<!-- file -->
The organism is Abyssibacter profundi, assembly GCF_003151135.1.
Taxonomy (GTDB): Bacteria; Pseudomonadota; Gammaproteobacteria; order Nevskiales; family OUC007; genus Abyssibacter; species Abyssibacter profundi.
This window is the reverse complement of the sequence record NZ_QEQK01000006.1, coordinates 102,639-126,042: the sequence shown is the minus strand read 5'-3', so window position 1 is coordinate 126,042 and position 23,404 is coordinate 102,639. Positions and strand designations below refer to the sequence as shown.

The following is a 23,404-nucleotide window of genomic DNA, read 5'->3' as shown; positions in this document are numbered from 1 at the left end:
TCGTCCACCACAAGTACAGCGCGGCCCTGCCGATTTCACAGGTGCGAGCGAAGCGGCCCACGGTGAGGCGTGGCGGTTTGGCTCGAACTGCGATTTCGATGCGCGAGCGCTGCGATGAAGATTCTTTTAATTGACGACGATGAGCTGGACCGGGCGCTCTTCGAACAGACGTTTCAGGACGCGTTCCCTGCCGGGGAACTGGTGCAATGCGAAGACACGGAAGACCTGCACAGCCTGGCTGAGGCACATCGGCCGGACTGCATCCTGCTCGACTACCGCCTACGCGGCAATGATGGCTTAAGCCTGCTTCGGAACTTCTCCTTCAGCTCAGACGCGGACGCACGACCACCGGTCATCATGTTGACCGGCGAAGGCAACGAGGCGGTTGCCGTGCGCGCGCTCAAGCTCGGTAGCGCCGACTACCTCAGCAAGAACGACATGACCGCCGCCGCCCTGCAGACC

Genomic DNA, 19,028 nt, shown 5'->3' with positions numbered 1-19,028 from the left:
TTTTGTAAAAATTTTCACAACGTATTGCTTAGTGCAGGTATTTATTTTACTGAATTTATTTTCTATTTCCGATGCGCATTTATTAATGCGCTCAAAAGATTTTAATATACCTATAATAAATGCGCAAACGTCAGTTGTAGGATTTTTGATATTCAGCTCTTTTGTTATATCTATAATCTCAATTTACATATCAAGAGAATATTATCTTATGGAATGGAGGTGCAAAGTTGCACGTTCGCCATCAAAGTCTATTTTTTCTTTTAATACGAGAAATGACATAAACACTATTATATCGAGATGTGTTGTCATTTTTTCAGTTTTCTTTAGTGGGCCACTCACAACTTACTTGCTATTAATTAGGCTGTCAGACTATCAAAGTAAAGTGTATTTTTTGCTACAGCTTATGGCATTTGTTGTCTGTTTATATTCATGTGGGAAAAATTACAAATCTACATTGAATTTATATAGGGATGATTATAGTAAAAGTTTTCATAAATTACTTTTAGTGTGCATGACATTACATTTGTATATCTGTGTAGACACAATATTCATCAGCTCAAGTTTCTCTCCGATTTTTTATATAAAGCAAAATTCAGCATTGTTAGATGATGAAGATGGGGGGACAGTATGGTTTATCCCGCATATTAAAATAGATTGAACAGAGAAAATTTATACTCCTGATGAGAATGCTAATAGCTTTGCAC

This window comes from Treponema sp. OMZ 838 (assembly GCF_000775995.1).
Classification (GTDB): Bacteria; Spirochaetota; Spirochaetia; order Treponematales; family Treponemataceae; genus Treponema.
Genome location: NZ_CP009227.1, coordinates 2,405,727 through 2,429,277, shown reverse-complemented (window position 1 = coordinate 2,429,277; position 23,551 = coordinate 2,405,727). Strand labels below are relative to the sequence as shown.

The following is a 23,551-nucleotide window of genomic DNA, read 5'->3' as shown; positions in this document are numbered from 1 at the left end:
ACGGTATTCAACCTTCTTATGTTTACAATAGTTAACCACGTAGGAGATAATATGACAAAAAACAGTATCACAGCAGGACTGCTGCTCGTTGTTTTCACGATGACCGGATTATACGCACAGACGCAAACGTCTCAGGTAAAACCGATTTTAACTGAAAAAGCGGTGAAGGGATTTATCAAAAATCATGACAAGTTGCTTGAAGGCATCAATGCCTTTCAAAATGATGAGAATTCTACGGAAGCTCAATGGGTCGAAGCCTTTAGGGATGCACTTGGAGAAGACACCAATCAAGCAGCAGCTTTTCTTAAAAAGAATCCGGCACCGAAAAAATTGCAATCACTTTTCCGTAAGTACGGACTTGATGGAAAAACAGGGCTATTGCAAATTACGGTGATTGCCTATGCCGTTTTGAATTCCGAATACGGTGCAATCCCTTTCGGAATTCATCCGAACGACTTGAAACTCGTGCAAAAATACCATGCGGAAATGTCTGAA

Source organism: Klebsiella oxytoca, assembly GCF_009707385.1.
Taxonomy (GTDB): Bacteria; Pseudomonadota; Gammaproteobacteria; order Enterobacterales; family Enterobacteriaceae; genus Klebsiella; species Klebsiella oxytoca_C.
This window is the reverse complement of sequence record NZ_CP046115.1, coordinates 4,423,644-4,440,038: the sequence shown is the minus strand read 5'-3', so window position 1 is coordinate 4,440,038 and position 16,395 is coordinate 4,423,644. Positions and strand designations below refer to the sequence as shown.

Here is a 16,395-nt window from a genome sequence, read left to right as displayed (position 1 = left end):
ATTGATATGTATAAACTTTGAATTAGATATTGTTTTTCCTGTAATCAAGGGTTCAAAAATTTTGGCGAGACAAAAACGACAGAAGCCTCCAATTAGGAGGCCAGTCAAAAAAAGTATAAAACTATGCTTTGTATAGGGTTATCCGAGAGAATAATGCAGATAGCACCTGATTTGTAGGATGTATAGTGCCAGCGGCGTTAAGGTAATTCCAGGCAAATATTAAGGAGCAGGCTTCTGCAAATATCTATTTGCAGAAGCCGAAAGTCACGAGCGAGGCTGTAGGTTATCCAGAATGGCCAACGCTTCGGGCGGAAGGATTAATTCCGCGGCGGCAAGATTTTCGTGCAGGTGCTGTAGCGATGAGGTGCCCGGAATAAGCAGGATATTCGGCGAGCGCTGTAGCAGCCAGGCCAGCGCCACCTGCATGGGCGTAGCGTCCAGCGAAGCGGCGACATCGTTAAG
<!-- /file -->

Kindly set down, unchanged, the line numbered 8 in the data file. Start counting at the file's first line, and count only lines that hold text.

This window comes from Treponema sp. OMZ 838 (assembly GCF_000775995.1).